That being said, I want to talk about this particular feature song and its uniqueness in their discography. Most people who know anything about music have heard a little Sigur Rós by now, and they’ve probably heard the newer material. Von remains an obscurity that was seldom mentioned when Ágætis Byrjun was in its prime of popularity, let alone today. Make no mistake; Ágætis Byrjun blew my mind when I first heard it, and if my last.fm charts had begun two or three years sooner I suspect it would have a thousand more plays to its credit. But my favorite song in the world at the time was “Hún Jörð”. Forget what you know about this band, because you’ll find no peaceful resolution in these seven minutes. Beginning with a static sound that seems to simulate rain, “Hún Jörð” introduces a brief, looping melody so acutely fragile that the listener is instantly drawn to a peak, emotionally wrenched by a vision of something beautiful tottering on the brink of collapse. You want to reach out and hold the melody tight–pull it in–keep it safe–but as the song progresses, that glimmering light tips into the plunge. As the maniacal laughter mocks your helplessness and Jónsi literally screams at the top of his lungs, the song culminates with one of the most gut-wrenching experiences of loss that music is capable of conjuring.

Suffice to say, this is not standard Sigur Rós fare. I used to think the song had been inspired by “Climbing Up the Walls”, but Von was actually fully recorded well before Radiohead released Ok Computer. The vision seems to have been unique to the band, and I did not hear anything approaching it again until the advent of post-black metal a decade later. I don’t know what compelled a band so inclined towards the soft and beautiful to take this child and smash it on the rocks, but by 2013 Von is so thoroughly forgotten that I think most Sigur Rós fans will be in for a shocking surprise.

Ten Years #24: Radiohead


Decade of last.fm scrobbling countdown:
24. Radiohead (1,176 plays)
Top track (35 plays): Knives Out, from Amnesiac (2001)

It should come as no surprise that Radiohead made it onto my decade top 50 chart somewhere. The dominant album on that list might be a little less common: Amnesiac (2001) took the title with a modest margin over Hail to the Thief (2003) and OK Computer (1997). This is no accident–no single weekend of Winamp stuck on repeat. Since pretty much the week it was released, Amnesiac has been my favorite Radiohead album.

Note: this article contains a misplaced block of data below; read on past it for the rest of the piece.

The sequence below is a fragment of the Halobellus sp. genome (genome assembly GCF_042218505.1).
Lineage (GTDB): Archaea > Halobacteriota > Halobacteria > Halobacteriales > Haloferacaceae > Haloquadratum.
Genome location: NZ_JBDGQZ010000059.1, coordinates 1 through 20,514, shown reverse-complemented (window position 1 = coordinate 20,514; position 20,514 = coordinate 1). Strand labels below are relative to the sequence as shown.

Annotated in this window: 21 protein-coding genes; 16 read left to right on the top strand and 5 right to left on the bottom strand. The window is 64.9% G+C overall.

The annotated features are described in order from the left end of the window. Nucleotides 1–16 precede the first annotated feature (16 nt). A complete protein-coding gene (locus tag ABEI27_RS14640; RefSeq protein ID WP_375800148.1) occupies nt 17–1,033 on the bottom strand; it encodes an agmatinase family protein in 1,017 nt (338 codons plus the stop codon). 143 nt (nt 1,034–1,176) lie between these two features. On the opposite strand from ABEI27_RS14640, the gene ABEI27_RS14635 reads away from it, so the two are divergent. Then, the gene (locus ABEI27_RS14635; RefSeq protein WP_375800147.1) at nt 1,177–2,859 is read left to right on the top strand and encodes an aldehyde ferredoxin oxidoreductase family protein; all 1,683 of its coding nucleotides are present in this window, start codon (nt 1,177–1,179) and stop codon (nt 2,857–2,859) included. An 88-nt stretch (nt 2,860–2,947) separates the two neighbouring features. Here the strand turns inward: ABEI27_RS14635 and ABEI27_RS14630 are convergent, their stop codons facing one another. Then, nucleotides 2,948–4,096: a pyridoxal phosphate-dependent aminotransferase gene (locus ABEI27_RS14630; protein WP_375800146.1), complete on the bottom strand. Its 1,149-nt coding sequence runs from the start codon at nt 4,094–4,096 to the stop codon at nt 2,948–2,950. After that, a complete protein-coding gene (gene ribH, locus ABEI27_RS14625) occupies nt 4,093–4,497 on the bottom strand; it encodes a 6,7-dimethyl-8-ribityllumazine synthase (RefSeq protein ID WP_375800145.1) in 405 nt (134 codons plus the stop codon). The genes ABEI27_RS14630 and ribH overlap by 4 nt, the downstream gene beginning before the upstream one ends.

It would be a bit silly to argue that Amnesiac is their best. Just as Radiohead are too unique to really be compared to any other band, pretty much every album they’ve released since The Bends (1995) has resided in a world of its own. OK Computer certainly offers the broadest appeal, and Kid A (2000) seems to get the most praise from the more eclectic, aesthetically minded fans, but it’s the consistent vibe of Amnesiac that grabs me most. From start to finish, it glides on a sea of glass beneath an inebriated night sky. While the individual tracks are stellar at every turn, the sum of its parts come nowhere near the whole, and I can rarely bring myself to listen to them out of their intended order. There’s some calming chill that sets across the whole 45 minutes, and a spirit of motion that I did not experience again until “Bloom” (The King of Limbs, 2011).

That being said, of course OK Computer and Hail to the Thief are unrivaled masterpieces, of course In Rainbows (2007) and The King of Limbs are worlds above the average for a band late in their career, and of course The Bends redefined the limits of rock in its day. The only album in their discography that you might justifiably find some fault with is Pablo Honey (1993), and that’s only when you measure it by the standard Radiohead set and maintained for the two decades to follow. In the most general sense, weighing all factors evenly, they might rightly be regarded as the greatest band to ever exist. That’s not lofty praise; it’s an opinion that a good many experienced music critics are prepared to agree with. But to the question of how Radiohead became my 24th most listened to band of the past 10 years, and not say, my 50th, I point without hesitation to Amnesiac.